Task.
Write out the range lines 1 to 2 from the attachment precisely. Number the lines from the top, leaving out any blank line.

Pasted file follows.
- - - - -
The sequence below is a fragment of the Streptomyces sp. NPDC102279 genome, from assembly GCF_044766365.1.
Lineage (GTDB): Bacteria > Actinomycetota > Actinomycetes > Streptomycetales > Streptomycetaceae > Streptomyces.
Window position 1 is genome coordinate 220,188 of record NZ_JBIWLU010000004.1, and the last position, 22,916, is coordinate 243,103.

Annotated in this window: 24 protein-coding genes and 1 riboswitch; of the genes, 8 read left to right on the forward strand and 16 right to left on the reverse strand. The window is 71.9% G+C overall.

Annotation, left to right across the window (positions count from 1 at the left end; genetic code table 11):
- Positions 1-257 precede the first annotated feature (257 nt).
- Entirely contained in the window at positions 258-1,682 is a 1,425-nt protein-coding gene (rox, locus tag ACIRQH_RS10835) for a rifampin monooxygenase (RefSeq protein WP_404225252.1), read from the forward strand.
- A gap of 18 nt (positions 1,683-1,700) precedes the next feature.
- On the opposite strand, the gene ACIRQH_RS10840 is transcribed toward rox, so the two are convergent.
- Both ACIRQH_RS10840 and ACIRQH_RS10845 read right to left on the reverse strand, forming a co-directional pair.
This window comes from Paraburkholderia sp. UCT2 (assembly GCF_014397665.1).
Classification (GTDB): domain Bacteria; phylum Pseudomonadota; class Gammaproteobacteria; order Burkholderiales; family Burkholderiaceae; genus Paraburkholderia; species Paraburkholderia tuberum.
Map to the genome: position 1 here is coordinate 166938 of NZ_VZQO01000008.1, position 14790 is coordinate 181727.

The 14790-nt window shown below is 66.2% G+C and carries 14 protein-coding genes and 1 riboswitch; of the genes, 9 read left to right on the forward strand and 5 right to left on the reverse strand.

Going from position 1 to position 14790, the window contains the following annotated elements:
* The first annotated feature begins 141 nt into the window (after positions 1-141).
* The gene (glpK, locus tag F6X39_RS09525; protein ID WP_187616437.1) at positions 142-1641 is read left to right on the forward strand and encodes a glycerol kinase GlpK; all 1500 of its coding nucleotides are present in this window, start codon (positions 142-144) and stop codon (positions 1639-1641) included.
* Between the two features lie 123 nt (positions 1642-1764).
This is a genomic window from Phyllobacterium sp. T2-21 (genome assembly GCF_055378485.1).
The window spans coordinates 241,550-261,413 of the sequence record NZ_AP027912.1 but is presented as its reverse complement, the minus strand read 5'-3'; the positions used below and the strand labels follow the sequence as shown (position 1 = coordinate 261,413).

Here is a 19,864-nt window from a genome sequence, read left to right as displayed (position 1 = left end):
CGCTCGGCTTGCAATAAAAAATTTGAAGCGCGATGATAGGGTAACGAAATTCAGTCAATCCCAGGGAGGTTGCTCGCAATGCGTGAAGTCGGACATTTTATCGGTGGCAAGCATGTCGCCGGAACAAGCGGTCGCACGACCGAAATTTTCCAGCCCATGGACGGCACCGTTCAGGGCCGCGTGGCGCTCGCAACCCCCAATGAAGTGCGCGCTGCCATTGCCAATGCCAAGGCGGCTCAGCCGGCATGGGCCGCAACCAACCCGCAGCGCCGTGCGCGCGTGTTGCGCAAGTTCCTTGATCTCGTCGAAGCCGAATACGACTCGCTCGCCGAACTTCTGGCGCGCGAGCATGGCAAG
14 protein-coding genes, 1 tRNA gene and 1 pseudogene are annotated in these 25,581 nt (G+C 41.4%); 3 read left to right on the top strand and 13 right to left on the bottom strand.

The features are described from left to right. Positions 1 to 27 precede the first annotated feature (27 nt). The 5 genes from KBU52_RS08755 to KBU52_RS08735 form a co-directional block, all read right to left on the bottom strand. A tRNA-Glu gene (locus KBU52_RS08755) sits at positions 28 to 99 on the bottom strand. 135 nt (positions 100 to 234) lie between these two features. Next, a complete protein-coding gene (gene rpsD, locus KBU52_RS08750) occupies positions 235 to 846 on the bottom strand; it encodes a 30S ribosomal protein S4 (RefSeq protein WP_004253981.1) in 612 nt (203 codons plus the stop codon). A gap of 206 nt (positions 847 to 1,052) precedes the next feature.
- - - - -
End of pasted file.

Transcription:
The sequence below is a fragment of the Streptomyces sp. NPDC102279 genome, from assembly GCF_044766365.1.
Lineage (GTDB): Bacteria > Actinomycetota > Actinomycetes > Streptomycetales > Streptomycetaceae > Streptomyces.